Eye For Film >> Movies >> Strawberry Fields (2006) Film Review
Reviewed by: Andrew Robertson
Palestine has one major export, a time-sensitive commodity the production of which requires care and attention. It is subject to the attentions of demanding and critical consumers and prey to the difficulties of international commerce even before it falls victim to the difficulties of originating from the middle of a war-zone (or police action or occupation, depending on your side of the fence).
The export in question is the strawberry.
It's grown for export by Palestinian farmers, all part of a single co-operative, working with and for an Israeli firm, Aggrexco, who market the strawberries across Europe. Millions of tonnes of strawberries are produced, boxed, shipped and sold. Strawberry Fields shows the operation, from seedling to fruit, for about a year, the growing season of 2005-06.
It's an astonishing film, a carefully weighted and non-judgemental portrait of a strange situation. Strawberries are pretty easy to understand. They're grown in gardens up and down the country, and the industrial agricultural process isn't too different. There are poly-tunnels, and there's digging, and there's water. The fresher the better, of course, and that's where the problems start.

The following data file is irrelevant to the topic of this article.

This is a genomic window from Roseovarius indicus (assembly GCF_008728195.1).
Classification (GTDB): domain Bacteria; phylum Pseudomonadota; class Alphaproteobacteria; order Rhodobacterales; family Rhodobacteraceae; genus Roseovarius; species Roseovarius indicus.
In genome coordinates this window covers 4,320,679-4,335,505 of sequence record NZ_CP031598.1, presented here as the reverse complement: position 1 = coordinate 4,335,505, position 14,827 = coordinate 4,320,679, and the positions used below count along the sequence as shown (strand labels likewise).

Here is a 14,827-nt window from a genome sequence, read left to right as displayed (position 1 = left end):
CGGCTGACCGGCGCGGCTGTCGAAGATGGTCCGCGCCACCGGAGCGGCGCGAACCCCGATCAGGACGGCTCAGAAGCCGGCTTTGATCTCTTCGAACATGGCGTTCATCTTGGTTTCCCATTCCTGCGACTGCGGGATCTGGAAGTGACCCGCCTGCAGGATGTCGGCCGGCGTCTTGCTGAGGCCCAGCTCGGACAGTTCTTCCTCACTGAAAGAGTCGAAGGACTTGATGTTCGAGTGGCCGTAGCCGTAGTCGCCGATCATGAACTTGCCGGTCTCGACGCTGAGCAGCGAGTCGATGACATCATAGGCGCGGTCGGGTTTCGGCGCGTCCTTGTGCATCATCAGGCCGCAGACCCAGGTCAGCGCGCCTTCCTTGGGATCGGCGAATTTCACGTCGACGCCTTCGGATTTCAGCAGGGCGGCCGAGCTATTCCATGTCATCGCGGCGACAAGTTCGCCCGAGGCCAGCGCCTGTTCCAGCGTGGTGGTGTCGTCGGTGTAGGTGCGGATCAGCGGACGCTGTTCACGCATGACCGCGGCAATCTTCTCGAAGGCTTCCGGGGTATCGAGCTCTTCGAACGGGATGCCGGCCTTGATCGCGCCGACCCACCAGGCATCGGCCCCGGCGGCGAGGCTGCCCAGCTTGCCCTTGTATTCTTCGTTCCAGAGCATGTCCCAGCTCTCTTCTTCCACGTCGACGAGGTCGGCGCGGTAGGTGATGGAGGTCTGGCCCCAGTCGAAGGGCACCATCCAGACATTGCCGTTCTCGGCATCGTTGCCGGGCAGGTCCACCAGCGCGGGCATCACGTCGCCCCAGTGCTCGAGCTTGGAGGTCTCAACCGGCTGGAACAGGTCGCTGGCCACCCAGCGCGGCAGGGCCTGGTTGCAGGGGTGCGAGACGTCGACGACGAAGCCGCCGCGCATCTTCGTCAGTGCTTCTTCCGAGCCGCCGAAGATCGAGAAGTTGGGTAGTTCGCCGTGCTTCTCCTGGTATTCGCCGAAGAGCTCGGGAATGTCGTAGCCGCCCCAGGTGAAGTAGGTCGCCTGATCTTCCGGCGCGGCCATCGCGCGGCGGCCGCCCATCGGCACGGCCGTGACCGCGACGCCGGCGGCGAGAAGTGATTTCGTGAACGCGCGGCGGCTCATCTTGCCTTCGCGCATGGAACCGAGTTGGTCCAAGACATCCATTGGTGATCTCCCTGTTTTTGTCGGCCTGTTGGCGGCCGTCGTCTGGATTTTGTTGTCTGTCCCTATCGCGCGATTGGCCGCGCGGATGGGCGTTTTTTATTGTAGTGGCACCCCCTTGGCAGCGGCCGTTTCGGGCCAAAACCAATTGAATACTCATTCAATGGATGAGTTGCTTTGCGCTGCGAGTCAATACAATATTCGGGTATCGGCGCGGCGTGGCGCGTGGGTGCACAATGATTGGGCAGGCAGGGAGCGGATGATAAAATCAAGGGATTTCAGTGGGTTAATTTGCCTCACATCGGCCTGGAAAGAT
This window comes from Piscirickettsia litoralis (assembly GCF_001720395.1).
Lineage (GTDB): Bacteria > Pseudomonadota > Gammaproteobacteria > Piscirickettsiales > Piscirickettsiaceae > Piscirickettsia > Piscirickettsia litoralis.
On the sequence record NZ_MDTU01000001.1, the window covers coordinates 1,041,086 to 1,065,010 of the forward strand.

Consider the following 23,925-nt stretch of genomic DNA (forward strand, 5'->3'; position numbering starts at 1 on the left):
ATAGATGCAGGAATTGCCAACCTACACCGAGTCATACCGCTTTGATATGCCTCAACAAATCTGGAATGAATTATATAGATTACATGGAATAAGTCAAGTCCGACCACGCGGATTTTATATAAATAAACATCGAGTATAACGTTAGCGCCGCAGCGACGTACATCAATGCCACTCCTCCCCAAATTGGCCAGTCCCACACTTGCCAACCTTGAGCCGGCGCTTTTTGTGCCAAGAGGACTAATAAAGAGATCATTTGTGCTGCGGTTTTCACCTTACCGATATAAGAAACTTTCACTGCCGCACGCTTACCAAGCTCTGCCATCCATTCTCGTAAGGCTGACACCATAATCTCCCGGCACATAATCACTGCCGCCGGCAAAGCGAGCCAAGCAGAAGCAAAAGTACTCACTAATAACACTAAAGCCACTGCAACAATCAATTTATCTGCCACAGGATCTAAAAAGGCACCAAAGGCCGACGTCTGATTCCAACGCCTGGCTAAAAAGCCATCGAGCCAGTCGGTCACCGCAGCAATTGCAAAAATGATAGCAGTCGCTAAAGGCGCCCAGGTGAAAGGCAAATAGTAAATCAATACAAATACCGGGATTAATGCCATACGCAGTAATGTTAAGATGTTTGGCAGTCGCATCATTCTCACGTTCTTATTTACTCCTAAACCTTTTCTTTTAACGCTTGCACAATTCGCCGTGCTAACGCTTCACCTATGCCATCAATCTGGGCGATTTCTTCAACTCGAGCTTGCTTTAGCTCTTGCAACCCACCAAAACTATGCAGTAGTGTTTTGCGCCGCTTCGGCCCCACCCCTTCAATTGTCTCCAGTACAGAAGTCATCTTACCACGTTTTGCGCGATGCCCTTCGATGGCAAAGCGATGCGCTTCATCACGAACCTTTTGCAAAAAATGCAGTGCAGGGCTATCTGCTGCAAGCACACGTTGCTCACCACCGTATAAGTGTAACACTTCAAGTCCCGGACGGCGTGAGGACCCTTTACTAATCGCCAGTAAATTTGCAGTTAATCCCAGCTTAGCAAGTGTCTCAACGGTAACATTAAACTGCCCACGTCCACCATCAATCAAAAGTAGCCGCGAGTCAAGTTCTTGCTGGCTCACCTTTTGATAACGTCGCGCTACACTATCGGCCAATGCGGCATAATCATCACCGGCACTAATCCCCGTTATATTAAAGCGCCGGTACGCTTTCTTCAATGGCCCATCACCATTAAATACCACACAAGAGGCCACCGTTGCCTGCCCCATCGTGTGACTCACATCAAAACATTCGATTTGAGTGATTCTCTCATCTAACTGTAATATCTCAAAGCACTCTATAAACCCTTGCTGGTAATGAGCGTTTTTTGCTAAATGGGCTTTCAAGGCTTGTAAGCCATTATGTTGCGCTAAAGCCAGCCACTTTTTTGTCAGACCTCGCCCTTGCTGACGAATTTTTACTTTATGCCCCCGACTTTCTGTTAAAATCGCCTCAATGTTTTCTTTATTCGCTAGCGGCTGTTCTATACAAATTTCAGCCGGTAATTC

The border is sometimes closed. As the growers work and are interviewed tanks and bulldozers and armoured personnel carriers rumble about in the background. Every once in a while shots ring out. In the middle of basic bits of farming, weeding, lifting, surrealism creeps in, and sets up camp, or at least knocks it down to prevent it from being occupied by others. Hamas do a breakfast radio show, interrupted by bulletins warning of Apache helicopters operating in the area. At one point the film crew phone the Israeli Air Force to ask not to be bombed.
At an hour long, Fields is well paced, and sets out its scope and explores it well. It relates a conflict that's personal to many and remote to more to the kitchens and gardens or at least supermarket shelves of European audiences. It suffers a little from its efforts to avoid judgement; viewers aware of the potential for prejudice in documentary from reality shows if nothing else will spot the places where editorial restraint was exercised or perhaps should have been.
That said, there's an honesty to it - beyond the pressures of what one might politely call the security situation, it does not flinch from the expectations of the market, and the demands they place on those involved. If nothing else, Strawberry Fields is a unique view of something oft discussed, but rarely seen in this kind of depth.Reviewed on: 29 Aug 2007